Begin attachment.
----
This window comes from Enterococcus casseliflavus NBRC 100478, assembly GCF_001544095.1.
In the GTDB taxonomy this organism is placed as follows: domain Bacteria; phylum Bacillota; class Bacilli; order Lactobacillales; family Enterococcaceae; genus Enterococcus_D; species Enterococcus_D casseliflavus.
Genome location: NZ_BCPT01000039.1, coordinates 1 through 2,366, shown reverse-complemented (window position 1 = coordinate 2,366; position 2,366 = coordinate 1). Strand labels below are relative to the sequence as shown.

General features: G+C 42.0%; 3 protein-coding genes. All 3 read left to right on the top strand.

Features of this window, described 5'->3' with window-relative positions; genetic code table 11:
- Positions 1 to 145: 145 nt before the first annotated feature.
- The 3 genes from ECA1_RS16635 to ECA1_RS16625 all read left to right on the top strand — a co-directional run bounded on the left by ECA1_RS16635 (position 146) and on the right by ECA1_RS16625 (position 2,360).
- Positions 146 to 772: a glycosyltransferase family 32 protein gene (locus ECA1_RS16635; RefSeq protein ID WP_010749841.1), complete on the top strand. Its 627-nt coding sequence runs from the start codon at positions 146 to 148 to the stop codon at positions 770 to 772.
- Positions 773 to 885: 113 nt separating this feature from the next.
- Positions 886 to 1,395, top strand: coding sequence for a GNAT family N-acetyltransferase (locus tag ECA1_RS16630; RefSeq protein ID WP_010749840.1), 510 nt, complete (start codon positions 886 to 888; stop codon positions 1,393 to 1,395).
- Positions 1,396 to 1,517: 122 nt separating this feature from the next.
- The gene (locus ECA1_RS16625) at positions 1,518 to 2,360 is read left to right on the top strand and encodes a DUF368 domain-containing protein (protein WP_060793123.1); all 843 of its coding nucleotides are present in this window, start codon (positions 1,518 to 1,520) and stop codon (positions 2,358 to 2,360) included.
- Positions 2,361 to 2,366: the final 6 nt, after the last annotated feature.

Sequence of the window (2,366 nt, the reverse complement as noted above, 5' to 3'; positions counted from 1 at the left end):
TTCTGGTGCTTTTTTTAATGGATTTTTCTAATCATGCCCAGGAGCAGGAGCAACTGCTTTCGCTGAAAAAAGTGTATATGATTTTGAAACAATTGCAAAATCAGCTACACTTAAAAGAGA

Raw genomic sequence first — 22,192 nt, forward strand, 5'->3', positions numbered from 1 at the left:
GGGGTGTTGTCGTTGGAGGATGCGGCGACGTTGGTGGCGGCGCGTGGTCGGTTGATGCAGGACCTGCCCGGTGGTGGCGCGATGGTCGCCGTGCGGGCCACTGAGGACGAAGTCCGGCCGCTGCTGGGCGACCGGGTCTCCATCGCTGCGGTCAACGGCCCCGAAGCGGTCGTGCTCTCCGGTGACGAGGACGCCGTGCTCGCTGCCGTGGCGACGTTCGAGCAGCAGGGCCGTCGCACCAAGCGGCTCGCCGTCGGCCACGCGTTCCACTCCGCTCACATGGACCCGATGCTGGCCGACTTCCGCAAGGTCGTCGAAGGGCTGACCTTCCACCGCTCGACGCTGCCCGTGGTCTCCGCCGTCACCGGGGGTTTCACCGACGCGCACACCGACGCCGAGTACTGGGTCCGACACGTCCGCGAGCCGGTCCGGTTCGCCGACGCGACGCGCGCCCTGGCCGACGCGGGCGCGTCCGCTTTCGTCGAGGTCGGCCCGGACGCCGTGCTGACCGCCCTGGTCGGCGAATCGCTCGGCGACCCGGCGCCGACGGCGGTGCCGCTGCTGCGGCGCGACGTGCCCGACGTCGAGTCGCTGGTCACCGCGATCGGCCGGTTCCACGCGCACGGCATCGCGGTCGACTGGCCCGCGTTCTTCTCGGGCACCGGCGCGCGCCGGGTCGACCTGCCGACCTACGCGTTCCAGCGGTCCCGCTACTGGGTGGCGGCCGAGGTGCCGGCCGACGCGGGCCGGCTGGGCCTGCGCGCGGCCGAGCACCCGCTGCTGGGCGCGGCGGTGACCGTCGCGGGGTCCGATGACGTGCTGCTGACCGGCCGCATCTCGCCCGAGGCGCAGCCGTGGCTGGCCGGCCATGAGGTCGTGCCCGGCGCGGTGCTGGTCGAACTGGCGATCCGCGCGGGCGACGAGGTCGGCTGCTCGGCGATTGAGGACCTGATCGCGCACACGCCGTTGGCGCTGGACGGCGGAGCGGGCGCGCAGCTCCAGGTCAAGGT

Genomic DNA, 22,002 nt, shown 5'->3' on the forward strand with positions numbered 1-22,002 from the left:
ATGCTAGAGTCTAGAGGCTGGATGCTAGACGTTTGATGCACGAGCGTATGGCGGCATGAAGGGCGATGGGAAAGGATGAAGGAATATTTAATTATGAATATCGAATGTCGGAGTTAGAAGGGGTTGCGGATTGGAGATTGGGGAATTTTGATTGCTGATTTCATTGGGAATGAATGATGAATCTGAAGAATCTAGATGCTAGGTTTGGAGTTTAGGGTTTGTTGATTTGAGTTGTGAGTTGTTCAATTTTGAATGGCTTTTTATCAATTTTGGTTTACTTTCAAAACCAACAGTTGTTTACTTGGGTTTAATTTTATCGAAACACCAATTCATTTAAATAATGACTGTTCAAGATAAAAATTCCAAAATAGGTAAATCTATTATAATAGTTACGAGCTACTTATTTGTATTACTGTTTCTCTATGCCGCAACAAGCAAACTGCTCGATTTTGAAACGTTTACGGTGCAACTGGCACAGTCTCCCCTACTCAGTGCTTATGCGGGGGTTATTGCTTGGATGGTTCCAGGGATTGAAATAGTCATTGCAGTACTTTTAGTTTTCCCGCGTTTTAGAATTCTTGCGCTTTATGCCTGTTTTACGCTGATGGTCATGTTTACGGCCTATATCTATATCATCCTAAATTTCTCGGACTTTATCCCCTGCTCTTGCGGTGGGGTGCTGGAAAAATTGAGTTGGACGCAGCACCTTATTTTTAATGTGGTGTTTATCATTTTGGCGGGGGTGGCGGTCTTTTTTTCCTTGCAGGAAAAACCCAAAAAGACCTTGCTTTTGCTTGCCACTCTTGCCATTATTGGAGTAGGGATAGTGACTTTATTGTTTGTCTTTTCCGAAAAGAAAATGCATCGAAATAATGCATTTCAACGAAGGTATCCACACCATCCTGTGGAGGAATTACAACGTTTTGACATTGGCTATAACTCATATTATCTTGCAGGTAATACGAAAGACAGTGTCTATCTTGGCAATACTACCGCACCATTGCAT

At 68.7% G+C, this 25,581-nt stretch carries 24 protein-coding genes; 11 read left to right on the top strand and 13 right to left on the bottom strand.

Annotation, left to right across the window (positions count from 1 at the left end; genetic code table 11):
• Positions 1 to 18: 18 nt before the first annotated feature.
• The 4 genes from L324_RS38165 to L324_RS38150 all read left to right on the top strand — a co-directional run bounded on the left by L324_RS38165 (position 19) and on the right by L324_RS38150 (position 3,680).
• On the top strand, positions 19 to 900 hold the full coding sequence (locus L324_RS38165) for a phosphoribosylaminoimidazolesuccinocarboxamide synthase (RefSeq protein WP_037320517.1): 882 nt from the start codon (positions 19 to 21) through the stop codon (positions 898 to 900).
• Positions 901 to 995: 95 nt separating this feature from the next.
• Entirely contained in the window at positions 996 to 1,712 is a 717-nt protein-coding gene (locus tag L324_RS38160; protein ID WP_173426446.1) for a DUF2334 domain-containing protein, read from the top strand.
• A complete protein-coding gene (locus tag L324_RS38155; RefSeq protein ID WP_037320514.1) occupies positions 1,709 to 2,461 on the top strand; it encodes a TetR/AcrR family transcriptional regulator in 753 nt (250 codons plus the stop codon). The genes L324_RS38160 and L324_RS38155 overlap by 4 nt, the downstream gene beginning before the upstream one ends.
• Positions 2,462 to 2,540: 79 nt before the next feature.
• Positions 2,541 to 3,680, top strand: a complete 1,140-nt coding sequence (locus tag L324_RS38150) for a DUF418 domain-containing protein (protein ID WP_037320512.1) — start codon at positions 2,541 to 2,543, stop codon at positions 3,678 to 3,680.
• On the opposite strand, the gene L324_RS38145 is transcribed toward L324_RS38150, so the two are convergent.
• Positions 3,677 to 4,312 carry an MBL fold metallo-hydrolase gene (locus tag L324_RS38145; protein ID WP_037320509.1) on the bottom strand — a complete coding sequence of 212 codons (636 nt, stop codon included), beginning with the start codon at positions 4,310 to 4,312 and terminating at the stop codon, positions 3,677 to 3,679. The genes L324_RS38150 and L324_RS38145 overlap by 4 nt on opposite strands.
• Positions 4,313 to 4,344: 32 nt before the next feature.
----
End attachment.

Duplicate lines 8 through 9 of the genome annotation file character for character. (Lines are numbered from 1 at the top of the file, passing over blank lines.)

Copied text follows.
- Positions 146 to 772: a glycosyltransferase family 32 protein gene (locus ECA1_RS16635; RefSeq protein ID WP_010749841.1), complete on the top strand. Its 627-nt coding sequence runs from the start codon at positions 146 to 148 to the stop codon at positions 770 to 772.
- Positions 773 to 885: 113 nt separating this feature from the next.